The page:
You know you’re in for an emotional read with any Hallmark-inspired story. Greg Kincaid continues the tradition with his new book, Christmas with Tuckerdriven by sales success, A Dog Named Christmaswhich became a 2009 Hallmark Hall of Fame movie, capturing more than 12 million American viewers.
George McCray, in his sixties, awaits his mother’s Christmas visit at his dairy farm in Crossing Trails, Kansas. He now suffers from memory loss. To make it easier to remember him, he selected key McCray family memorabilia, including a dog named Tucker’s collar, his grandfather’s tin mug, and the last puzzle his father, John, gave his mother. Grandma Cora.
Those items come to life, as George recounts in the winter of 1962, as he awaits the arrival of his mother. It was then that, at the age of thirteen, George made the transition from a boy to a young man.
In June, George’s father was killed in a tractor accident on the farm, shaking the McCray family to the core. George lived with his parents, sisters Hannah and Trisha and Grandpa Bo and Grandma Cora McCray.
In late summer, George’s mother and her college-age sisters ventured back to Minnesota to be near their parents. Everyone, including George, thought it best that she stay on the farm until Christmas, help run the McCray dairy farm; and adjust to life without his father.
Kincaid plunges you deep into George’s young world; and describes the impact a four-year-old Irish setter has on his life.
Neighbor Frank Thorne asks the McCray family to look after his unnamed dog while he serves time for drunken disorderly conduct at the local jail. He learns how Tucker earns his name while he stays with the McCrays.
George is initially reluctant to befriend the canine, whom he regularly sees from afar before boarding his school bus each morning; tied to a circular chain. It’s not long before the two become inseparable, sharing a warm bed together during the bitter cold Kansas nights. Tucker is loyally there for George, as he often contemplates the loss of his father and the unfairness of life.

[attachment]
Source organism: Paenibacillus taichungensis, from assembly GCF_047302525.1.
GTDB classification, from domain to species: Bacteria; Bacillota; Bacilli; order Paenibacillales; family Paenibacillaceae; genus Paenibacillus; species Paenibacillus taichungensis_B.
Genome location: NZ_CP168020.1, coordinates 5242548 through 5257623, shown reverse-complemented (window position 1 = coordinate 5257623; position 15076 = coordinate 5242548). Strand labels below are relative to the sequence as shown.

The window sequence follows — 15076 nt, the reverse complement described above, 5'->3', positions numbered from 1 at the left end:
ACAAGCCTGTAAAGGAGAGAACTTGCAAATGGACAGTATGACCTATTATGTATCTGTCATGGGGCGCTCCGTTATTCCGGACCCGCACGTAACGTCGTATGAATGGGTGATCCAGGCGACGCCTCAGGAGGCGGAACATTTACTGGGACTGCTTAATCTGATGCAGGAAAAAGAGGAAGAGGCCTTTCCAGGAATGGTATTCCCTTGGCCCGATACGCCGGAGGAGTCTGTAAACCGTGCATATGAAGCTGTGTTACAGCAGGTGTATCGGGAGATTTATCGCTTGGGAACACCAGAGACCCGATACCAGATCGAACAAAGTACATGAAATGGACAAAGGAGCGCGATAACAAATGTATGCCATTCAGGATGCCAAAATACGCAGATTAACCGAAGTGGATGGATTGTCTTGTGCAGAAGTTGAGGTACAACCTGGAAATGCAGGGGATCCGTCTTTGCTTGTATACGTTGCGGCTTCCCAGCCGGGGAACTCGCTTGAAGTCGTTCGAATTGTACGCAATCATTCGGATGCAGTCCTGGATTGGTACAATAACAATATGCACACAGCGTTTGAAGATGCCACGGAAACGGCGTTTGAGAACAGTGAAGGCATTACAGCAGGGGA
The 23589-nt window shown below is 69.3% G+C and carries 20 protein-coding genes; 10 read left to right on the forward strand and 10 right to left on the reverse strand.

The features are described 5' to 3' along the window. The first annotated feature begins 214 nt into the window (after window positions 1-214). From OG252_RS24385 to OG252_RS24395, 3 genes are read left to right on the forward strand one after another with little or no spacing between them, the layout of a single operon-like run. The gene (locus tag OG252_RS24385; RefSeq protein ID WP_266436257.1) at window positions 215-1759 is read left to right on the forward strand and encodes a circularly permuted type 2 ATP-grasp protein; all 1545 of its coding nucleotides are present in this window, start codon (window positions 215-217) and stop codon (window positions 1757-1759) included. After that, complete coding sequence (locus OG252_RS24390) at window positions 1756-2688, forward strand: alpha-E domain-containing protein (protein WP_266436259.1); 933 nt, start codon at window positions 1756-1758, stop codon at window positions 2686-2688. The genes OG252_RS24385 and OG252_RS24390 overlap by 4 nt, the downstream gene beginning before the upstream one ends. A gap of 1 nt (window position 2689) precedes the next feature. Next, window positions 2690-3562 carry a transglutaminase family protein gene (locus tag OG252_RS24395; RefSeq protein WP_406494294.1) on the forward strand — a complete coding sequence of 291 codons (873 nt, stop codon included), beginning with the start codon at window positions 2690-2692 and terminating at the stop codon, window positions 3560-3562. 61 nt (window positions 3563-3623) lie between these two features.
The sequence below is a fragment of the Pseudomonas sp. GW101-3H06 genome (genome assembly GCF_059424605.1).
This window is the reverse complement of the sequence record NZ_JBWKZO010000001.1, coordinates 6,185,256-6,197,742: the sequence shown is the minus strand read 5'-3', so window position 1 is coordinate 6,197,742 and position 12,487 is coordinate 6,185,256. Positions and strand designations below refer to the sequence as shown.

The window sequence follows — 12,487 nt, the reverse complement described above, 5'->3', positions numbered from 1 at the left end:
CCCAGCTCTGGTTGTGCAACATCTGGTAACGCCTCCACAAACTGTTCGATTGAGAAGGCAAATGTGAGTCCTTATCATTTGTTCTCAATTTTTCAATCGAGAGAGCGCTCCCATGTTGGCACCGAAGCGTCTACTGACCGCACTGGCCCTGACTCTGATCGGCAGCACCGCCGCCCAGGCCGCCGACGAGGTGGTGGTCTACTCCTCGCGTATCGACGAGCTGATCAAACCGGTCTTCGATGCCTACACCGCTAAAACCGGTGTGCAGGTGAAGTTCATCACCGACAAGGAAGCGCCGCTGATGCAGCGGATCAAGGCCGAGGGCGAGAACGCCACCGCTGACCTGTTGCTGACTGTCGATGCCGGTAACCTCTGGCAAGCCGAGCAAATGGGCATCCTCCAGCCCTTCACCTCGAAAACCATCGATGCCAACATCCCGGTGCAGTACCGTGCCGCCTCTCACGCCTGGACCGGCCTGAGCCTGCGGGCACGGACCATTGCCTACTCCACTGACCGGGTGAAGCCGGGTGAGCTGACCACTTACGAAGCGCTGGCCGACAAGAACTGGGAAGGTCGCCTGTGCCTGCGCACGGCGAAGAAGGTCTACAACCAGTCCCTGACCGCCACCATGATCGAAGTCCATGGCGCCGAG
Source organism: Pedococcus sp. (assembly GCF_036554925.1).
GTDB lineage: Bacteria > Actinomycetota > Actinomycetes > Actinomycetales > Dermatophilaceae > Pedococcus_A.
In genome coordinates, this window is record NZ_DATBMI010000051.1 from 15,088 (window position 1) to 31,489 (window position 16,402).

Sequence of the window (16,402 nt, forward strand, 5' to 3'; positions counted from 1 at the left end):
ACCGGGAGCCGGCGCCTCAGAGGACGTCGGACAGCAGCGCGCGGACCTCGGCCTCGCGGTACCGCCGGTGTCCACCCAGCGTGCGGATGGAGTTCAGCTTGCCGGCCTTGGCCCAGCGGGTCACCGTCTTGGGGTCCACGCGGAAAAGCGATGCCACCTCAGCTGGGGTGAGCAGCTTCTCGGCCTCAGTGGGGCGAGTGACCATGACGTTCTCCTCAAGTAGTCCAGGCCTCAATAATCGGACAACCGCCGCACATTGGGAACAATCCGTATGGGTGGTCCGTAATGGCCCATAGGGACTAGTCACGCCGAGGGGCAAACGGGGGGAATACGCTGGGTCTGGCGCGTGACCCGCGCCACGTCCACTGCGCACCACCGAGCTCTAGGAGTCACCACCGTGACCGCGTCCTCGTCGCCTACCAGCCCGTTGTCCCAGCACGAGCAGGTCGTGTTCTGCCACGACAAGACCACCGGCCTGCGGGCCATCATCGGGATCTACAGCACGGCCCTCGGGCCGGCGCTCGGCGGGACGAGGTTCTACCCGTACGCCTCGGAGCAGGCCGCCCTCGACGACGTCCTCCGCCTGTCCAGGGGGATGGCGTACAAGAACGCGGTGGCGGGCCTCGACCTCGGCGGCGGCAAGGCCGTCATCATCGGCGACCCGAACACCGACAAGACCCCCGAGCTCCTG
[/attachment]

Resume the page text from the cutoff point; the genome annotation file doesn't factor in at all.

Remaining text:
Central America, simpler times prevail. Grandma Cora is quietly working at the puzzle table. She builds challenging puzzles that, until her death, her son John provided. Grandpa Bo drinks every day from the tin cup that has been in the McCray family for generations. He also makes a leather necklace; showing “Tucker McCray”, once, through a turn of events, George gains ownership of the Irish setter.
Experience the realities of life on the farm. George gets up every day at 4:30 am to help Grandpa Bo milk the cows before he goes to school. It is a generational task that he inherited after the untimely death of his father.
Feel also the cattle’s affinity for walking on frozen pond water, which often results in death when the ice breaks up and they cannot escape. Kincaid describes George’s harrowing attempt to save the animals, as he endured near frostbite and bleeding bare feet.
Cherokee County, Kansas experiences one of its worst winter storms days before Christmas. With roads blocked by snow, many residents are left to fend for themselves. Grandpa Bo decides it’s time to teach George how to operate the giant machine, called a maintainer (today’s grader), to help clear the roads. “My grandfather was giving me a new rule book for adults so I could get rid of the childish primer that had let me down so much that year. I learned to be suspicious of rules rooted in my rights and needs, and to respect the rules instead.” based on truth and concern for others”.
The Christmas spirit alludes to George, given his father’s death and ambivalent feelings about moving back to Minnesota to live with his mother: “Christmas, I thought it wasn’t going to be a good one this year. How could it be when you had thirteen years old and I knew, I just knew you weren’t going to get what you wanted?”
Christmas with Tucker culminates in a citywide celebration of the season, not unlike It is a wonderful life. Spend some time over the holidays and read Kincaid’s 180-page short story, sure to enhance your holiday season.
Author Greg Kincaid lives on a farm in Kansas; and he is an advocate for pet adoption. To find adoptable pets near you, visit http://www.petfinder.com.